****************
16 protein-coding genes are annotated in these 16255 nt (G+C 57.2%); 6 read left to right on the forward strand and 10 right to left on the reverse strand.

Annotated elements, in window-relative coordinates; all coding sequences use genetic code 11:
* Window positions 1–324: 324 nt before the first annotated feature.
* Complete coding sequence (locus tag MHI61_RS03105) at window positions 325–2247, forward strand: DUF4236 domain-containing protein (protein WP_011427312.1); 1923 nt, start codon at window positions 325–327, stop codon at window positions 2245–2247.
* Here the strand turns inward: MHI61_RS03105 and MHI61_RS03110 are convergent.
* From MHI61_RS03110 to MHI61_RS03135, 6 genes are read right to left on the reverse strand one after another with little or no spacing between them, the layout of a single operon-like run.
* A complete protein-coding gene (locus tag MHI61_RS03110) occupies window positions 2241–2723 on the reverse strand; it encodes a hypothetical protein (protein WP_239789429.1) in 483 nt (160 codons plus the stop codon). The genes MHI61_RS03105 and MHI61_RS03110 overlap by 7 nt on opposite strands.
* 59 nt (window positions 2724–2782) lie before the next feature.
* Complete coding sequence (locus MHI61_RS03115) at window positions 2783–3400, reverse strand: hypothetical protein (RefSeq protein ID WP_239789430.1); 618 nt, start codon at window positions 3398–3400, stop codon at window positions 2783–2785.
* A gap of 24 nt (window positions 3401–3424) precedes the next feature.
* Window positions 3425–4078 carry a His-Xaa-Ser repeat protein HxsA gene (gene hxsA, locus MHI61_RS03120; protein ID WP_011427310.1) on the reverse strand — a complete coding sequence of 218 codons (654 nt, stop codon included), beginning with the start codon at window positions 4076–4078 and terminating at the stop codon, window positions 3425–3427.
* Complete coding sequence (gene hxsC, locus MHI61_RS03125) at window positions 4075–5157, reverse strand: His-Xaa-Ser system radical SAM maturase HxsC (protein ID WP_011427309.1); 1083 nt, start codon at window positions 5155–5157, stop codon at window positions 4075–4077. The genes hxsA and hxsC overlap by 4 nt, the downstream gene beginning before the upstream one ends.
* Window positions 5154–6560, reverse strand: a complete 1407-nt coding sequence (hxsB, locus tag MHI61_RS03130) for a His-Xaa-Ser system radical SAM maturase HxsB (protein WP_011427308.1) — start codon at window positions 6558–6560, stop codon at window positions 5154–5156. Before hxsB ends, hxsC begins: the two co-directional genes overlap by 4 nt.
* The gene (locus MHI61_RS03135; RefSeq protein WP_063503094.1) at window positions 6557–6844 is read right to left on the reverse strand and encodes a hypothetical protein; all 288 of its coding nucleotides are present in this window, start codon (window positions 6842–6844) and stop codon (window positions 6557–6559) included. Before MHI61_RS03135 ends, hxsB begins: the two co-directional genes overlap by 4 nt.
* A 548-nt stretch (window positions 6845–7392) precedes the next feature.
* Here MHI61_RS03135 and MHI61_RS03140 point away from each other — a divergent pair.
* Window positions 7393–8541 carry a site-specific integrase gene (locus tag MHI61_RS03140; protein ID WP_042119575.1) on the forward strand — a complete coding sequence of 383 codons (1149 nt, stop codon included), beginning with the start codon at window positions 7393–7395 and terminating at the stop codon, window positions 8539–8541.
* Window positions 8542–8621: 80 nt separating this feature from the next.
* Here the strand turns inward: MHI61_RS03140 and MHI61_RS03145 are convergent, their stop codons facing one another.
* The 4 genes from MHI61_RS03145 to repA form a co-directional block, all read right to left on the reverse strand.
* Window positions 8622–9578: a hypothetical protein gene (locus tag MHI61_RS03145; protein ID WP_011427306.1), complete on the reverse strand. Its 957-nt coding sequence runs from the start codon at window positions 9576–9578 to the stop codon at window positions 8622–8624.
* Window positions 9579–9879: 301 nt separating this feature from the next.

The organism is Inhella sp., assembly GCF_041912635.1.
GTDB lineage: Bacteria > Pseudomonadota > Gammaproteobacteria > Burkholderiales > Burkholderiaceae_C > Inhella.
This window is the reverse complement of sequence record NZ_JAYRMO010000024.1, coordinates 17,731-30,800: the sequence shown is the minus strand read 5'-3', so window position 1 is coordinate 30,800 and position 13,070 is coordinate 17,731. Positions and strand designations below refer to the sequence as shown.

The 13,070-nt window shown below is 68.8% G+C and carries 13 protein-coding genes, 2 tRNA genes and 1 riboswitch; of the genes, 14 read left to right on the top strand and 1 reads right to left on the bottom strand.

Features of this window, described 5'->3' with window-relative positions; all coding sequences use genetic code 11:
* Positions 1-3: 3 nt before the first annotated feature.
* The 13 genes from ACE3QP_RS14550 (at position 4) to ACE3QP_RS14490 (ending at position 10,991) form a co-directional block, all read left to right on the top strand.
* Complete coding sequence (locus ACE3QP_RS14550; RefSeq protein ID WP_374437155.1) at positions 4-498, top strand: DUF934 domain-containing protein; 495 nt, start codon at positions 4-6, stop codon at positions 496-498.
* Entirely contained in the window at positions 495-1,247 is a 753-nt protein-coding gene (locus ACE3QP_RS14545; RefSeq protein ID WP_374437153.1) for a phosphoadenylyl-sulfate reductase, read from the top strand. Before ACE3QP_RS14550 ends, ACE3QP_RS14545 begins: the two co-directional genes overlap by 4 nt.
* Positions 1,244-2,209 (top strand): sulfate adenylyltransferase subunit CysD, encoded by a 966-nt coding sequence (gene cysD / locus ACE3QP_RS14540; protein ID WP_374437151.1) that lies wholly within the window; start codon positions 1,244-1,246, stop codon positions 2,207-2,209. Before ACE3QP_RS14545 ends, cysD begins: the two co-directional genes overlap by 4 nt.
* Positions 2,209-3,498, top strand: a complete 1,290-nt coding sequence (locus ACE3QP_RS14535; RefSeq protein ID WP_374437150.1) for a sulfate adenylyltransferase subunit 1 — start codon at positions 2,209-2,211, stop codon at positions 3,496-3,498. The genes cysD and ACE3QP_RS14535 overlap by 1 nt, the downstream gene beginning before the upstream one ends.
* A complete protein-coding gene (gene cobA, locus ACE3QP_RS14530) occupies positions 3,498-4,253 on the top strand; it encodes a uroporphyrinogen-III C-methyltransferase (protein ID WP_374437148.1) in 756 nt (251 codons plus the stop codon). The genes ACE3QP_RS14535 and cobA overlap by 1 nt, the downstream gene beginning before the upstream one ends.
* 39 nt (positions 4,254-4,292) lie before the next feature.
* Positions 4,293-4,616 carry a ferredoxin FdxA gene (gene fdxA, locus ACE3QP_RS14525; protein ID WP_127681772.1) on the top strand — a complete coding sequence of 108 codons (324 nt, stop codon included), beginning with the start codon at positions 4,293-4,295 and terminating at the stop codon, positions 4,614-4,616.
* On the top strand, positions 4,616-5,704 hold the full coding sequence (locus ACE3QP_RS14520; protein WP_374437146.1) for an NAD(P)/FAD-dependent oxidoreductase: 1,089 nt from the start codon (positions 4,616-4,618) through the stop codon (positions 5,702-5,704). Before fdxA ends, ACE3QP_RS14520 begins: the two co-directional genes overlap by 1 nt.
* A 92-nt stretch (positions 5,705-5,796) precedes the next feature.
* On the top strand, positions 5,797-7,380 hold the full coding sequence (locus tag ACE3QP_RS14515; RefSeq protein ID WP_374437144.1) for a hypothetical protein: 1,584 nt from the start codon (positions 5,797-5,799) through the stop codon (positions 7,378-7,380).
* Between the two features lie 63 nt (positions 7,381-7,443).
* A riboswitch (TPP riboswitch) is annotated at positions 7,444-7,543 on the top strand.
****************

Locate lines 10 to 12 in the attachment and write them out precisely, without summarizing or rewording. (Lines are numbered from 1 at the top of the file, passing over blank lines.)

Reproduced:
* A gap of 24 nt (window positions 3401–3424) precedes the next feature.
* Window positions 3425–4078 carry a His-Xaa-Ser repeat protein HxsA gene (gene hxsA, locus MHI61_RS03120; protein ID WP_011427310.1) on the reverse strand — a complete coding sequence of 218 codons (654 nt, stop codon included), beginning with the start codon at window positions 4076–4078 and terminating at the stop codon, window positions 3425–3427.
* Complete coding sequence (gene hxsC, locus MHI61_RS03125) at window positions 4075–5157, reverse strand: His-Xaa-Ser system radical SAM maturase HxsC (protein ID WP_011427309.1); 1083 nt, start codon at window positions 5155–5157, stop codon at window positions 4075–4077. The genes hxsA and hxsC overlap by 4 nt, the downstream gene beginning before the upstream one ends.